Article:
LOS ANGELES – Domantas Sabonis plays basketball with the sort of rambunctious, unbridled enthusiasm usually reserved for a puppy that finally gets to see its owner after being home alone all day. He wants to show off all his toys, flies around with (and without) purpose, has a million things he wants to do all at once, and instantly makes Indiana’s day brighter.
That sort of energy — complete with chest pumping, fist-bumping, grins, and screams — is infectious, and is part of why it’s becoming impossible to keep the third-year player from Gonzaga off the floor for all the right reasons.
“You need that,” Pacers coach Nate McMillan said on Sabonis’ approach after the team’s recent 104-96 loss to the Lakers at the Staples center. “You need that with guys coming off the bench. He’s been able to provide that for us, which has really helped us, coming in off the bench, being a spark, making things happen, and it’s hard to keep him off the floor.”
Sabonis impacted the game with a flourish, as the walking Mario Star collected 20 points and 15 rebounds in 29 minutes of work. This marked his second straight 20 and 15 game off the bench, a feat that hadn’t been accomplished since Shawn Kemp in 1992. As the anchor of the Pacers’ second unit, Sabonis is tasked with a grab bag assortment of challenges, from physicality on defense to rebounding, getting teammates involved, and trying to find ways to get his shot on the other end of the floor in limited time.
McMillan has a dilemma: He likes what Sabonis brings off the bench, but he’s performing at the level of a player who likely should be showcased a bit more. McMillan admits “there’s no drop off” from the starting five, and the numbers back that up.
The Pacers are better in essentially every statistical category when Sabonis is on the floor, per this smart look by Indy Cornrows. On the year he’s averaging 14.3 points (on 64 percent shooting), 10.1 rebounds, and 3.3 assists (with a 24.5 PER) and has made five of the six threes he’s attempted so far. The emotion he brings acts as a conch shell, rallying a team that’s been prone to slow starts despite their 14-10 (fifth in the East) record.
“He’s just taking his game to the next level,” Pacers forward Thaddeus Young says of Sabonis.
That being said, the Pacers inked starting center Myles Turner to a four-year, $72-million extension before the season and rely on him as a defensive presence. Turner’s third in the league in blocked shots (and in block percentage), and is 37th in the NBA in defensive win shares while posting a defensive rating of 101.7. He’s developed a reputation as a guy you don’t want to challenge in the paint, and there’s reason to believe his offensive game will come around after a slow start to the season, which includes a true shooting percentage of 53.3.
It’s a tightrope act to have to balance a pair of players like Turner and Sabonis, and one for which McMillan will be under scrutiny if the Pacers start sliding in the playoff standings.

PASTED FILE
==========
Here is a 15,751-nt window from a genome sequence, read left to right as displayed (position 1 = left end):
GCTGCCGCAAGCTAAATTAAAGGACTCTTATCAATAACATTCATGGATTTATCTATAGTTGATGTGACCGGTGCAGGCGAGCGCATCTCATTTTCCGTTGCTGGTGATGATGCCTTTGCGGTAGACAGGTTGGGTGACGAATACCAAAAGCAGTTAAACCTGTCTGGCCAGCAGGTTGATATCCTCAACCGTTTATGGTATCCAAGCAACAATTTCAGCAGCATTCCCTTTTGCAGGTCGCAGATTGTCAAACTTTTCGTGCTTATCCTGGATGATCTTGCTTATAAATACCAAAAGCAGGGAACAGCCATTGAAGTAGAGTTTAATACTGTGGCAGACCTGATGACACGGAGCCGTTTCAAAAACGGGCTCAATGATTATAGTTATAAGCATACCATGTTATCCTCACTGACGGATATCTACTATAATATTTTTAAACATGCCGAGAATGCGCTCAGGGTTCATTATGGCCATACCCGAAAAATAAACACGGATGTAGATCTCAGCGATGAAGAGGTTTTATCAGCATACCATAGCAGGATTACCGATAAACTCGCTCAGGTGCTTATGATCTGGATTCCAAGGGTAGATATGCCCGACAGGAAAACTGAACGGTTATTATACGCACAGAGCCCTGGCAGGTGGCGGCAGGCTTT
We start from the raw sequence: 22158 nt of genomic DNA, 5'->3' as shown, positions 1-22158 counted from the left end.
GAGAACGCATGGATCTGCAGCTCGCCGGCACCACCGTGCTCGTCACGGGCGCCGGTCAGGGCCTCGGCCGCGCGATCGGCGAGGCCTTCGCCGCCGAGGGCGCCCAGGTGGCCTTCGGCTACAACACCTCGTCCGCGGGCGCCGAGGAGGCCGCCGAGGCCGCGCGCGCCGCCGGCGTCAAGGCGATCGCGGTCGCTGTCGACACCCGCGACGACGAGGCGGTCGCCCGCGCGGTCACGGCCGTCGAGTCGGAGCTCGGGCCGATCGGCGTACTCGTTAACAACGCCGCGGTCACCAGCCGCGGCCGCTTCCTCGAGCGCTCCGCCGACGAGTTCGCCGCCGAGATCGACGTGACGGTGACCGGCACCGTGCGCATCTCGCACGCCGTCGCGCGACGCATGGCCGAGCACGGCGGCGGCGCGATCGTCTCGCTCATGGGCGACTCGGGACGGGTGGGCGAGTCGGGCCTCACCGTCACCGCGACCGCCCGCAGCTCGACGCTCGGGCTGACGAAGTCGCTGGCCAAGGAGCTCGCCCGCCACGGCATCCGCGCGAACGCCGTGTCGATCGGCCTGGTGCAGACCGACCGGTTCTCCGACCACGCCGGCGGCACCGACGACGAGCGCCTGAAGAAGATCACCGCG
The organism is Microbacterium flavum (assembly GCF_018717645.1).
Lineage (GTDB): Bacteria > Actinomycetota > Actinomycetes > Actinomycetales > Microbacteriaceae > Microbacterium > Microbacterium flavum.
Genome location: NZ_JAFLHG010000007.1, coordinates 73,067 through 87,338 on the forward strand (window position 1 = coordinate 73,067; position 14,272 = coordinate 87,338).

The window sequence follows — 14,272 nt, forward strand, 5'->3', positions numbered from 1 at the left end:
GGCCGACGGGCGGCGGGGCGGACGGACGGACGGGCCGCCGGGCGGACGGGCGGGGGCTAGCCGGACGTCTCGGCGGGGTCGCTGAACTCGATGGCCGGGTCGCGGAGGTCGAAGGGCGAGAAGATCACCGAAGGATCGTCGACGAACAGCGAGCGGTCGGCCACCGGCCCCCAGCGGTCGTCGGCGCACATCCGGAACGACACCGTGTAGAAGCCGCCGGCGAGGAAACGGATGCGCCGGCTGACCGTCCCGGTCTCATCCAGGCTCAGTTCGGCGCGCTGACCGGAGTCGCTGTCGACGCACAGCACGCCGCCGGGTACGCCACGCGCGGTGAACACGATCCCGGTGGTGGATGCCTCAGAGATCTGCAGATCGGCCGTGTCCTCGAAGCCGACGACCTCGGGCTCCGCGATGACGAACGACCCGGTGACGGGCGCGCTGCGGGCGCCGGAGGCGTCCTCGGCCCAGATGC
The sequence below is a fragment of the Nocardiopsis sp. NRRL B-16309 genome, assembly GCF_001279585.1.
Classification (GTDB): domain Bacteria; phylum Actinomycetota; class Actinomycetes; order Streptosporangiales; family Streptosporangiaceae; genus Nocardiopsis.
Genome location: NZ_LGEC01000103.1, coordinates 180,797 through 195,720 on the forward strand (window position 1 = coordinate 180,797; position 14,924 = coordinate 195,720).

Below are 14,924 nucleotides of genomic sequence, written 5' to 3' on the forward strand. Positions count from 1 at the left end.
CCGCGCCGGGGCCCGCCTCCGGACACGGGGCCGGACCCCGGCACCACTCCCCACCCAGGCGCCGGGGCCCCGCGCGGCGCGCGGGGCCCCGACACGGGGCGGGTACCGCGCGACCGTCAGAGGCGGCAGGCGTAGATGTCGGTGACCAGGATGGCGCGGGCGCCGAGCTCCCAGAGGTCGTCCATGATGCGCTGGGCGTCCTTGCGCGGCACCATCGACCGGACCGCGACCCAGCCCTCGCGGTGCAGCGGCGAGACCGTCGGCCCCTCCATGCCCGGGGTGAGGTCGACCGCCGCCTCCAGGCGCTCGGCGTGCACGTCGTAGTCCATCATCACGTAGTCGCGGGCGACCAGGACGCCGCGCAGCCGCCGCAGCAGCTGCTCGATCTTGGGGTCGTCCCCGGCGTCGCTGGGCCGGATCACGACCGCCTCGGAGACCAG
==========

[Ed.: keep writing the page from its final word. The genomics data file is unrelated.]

“We all know what Sabonis can do,” Young says. “He’s a very, very good player. He makes us better each and every time he’s on the court. But that’s for coach and everybody else to have to figure out, how to play him, and how to play the rest of the guys. I leave that up to them. We love having him on our team, and having him out there on the court. He makes us 10 times better. But so does Myles, Myles makes us better. It’s one of those fine lines you have to walk; whoever has it going, you go with them. It’s one of those things where you’ve gotta play who’s in sync with the game right then and there.”
Whether McMillan has to get creative or not, it’s clear Sabonis needs more minutes. Third-year players with his skillset and motor aren’t exactly everywhere in the NBA. Crafting rotations around Sabonis — starting or otherwise — should pay dividends for the Pacers and bring about the type of performances we saw in LA.
Sabonis remarks simply on his approach, “I just come out and bring energy.” In one sequence against the Lakers, it was easy to see that on display. With the Pacers trailing 52-35 midway through the second quarter, Sabonis got a putback on a Tyreke Evans miss, pinned a Tyson Chandler layup attempt and came down with it, then drained a three at the other end, leading to a Luke Walton timeout. Earlier in the second, he scored seven of the team’s 10 points over a 2:30 stretch, snagged an offensive rebound, and reeled in an impressive steal on defense. It was a flurry of activity from a player known for that sort of effort, which is something he prides himself on.
Bojan Bogdanović, enjoying an impressive season in his own right as he’s shooting 50.2 percent from distance on 4.2 attempts per game, has developed a close relationship with Sabonis. The two goof off during shootaround, spend lots of time bonding off the court, and have developed an understanding that Bogdanović believes comes from the two being “from let’s say the same part of Europe.” There’s a real trust for Sabonis when the two play together, and Bogdanović is proud of what Sabonis has been able to accomplish thus far in his career.
The Croatian is also quick with praise for his Lithuanian counterpart.
“For me he’s the Sixth Man of the Year right now,” Bogdanović says. “Just the energy that he brings every single night for us, it’s huge. He’s developing his game year by year. He’s getting better. He’s a big part of what we are trying to do here.”
There’s that word again: energy. Tapping into that will be the key to how far Sabonis – and the Pacers – can go this season. Regardless, he’ll be grinning and fist-pumping the whole way.